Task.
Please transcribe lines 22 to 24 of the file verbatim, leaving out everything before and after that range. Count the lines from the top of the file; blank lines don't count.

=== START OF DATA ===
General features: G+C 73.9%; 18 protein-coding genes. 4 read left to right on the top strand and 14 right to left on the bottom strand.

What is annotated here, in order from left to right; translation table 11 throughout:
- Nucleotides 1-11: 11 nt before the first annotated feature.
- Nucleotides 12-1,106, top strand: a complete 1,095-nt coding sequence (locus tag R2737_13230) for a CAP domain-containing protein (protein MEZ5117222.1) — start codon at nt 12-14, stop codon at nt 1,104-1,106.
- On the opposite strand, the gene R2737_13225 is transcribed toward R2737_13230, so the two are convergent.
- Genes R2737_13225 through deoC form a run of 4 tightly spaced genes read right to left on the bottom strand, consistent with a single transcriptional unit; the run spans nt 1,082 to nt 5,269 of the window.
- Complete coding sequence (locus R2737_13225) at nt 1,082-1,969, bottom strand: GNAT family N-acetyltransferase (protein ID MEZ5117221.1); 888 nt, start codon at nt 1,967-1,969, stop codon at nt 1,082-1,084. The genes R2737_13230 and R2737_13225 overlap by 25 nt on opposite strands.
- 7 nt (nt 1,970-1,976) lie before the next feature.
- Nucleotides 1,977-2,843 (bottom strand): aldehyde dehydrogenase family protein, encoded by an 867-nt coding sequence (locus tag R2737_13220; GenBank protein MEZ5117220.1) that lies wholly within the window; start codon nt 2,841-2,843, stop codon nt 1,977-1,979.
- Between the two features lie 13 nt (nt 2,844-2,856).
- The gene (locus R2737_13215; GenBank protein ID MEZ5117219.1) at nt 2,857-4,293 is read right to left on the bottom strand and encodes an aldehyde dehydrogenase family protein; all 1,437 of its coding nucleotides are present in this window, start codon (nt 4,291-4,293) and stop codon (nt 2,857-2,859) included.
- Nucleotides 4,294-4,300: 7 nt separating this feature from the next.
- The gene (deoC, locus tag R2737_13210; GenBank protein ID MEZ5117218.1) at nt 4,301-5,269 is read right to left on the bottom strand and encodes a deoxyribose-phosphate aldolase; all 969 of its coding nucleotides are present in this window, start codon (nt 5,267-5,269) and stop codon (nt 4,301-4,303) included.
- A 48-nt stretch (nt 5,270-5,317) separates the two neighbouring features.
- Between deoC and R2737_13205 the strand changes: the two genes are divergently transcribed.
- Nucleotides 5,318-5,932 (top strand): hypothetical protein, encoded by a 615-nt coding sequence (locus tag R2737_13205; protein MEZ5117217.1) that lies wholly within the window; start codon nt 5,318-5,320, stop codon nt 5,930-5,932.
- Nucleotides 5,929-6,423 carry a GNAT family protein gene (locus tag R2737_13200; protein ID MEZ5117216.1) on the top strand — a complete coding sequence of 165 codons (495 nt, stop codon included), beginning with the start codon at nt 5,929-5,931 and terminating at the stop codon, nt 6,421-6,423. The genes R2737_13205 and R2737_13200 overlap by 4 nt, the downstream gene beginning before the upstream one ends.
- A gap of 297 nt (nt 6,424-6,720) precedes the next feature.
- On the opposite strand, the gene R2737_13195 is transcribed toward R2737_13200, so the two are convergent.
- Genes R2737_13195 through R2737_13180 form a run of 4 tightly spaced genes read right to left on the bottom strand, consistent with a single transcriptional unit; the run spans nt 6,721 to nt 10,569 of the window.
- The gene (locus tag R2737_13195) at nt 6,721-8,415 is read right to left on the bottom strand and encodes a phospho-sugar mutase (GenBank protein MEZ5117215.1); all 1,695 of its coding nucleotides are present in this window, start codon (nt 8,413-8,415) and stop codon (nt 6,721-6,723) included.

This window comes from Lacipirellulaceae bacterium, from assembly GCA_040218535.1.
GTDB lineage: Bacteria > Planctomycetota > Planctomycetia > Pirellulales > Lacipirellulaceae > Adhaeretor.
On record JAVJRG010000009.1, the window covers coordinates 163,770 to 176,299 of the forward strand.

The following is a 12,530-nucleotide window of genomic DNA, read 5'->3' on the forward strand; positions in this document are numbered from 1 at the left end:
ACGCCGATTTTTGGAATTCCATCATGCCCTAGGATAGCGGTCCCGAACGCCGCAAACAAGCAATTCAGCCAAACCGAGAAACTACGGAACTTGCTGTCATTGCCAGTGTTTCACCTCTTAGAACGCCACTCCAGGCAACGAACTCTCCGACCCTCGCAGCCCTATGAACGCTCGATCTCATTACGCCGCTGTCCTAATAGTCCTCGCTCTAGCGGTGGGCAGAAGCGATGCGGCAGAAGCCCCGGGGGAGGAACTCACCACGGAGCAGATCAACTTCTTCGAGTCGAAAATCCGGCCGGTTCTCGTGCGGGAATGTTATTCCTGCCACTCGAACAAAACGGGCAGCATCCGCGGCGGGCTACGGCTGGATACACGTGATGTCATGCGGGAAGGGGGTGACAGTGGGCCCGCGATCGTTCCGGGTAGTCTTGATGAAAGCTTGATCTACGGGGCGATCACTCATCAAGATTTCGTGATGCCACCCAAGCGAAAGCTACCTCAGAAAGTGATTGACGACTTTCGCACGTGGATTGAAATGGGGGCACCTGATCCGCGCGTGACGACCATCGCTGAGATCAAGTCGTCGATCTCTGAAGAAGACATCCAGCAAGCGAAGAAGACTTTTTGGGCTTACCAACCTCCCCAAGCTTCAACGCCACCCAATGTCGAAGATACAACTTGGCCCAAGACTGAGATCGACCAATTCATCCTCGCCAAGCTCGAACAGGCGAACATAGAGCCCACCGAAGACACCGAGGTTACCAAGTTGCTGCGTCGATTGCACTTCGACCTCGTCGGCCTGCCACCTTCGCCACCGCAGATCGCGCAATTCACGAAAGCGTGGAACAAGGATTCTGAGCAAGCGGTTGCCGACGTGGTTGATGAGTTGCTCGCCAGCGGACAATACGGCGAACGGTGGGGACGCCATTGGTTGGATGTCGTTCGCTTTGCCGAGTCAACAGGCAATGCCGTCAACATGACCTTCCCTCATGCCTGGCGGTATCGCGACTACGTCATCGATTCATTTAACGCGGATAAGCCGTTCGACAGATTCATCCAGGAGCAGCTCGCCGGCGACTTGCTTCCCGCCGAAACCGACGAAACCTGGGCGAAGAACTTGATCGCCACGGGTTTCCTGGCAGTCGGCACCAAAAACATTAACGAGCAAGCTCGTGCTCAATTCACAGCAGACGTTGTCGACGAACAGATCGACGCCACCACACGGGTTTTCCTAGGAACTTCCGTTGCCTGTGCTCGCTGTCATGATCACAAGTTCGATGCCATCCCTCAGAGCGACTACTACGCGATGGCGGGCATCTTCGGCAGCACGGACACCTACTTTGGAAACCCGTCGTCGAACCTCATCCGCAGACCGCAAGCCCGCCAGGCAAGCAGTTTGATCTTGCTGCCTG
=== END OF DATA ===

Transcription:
This window comes from Lacipirellulaceae bacterium, from assembly GCA_040218535.1.
GTDB lineage: Bacteria > Planctomycetota > Planctomycetia > Pirellulales > Lacipirellulaceae > Adhaeretor.
On record JAVJRG010000009.1, the window covers coordinates 163,770 to 176,299 of the forward strand.